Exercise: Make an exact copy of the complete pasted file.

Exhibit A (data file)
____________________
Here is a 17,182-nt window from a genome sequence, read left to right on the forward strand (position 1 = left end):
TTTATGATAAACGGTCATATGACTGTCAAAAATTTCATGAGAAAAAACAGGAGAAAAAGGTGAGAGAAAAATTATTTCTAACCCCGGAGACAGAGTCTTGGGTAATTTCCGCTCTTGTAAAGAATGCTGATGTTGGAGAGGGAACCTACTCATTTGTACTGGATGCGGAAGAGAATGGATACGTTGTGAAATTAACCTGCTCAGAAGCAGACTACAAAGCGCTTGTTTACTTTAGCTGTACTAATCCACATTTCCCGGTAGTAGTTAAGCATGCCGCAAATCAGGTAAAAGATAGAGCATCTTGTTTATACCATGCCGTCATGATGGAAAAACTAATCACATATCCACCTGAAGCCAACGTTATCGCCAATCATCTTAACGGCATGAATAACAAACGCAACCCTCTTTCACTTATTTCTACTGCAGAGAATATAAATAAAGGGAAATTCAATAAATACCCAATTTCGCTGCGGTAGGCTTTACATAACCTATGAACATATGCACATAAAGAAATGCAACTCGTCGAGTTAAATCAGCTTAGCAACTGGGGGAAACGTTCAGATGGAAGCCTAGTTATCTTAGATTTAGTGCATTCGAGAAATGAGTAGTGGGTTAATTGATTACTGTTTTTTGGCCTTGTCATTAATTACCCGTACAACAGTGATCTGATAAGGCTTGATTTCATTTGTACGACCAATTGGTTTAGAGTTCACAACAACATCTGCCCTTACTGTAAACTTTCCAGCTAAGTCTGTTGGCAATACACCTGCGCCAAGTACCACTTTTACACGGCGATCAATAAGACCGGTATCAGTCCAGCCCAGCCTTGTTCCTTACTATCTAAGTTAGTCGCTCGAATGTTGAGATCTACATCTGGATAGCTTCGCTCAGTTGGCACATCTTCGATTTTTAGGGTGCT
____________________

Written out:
Here is a 17,182-nt window from a genome sequence, read left to right on the forward strand (position 1 = left end):
TTTATGATAAACGGTCATATGACTGTCAAAAATTTCATGAGAAAAAACAGGAGAAAAAGGTGAGAGAAAAATTATTTCTAACCCCGGAGACAGAGTCTTGGGTAATTTCCGCTCTTGTAAAGAATGCTGATGTTGGAGAGGGAACCTACTCATTTGTACTGGATGCGGAAGAGAATGGATACGTTGTGAAATTAACCTGCTCAGAAGCAGACTACAAAGCGCTTGTTTACTTTAGCTGTACTAATCCACATTTCCCGGTAGTAGTTAAGCATGCCGCAAATCAGGTAAAAGATAGAGCATCTTGTTTATACCATGCCGTCATGATGGAAAAACTAATCACATATCCACCTGAAGCCAACGTTATCGCCAATCATCTTAACGGCATGAATAACAAACGCAACCCTCTTTCACTTATTTCTACTGCAGAGAATATAAATAAAGGGAAATTCAATAAATACCCAATTTCGCTGCGGTAGGCTTTACATAACCTATGAACATATGCACATAAAGAAATGCAACTCGTCGAGTTAAATCAGCTTAGCAACTGGGGGAAACGTTCAGATGGAAGCCTAGTTATCTTAGATTTAGTGCATTCGAGAAATGAGTAGTGGGTTAATTGATTACTGTTTTTTGGCCTTGTCATTAATTACCCGTACAACAGTGATCTGATAAGGCTTGATTTCATTTGTACGACCAATTGGTTTAGAGTTCACAACAACATCTGCCCTTACTGTAAACTTTCCAGCTAAGTCTGTTGGCAATACACCTGCGCCAAGTACCACTTTTACACGGCGATCAATAAGACCGGTATCAGTCCAGCCCAGCCTTGTTCCTTACTATCTAAGTTAGTCGCTCGAATGTTGAGATCTACATCTGGATAGCTTCGCTCAGTTGGCACATCTTCGATTTTTAGGGTGCT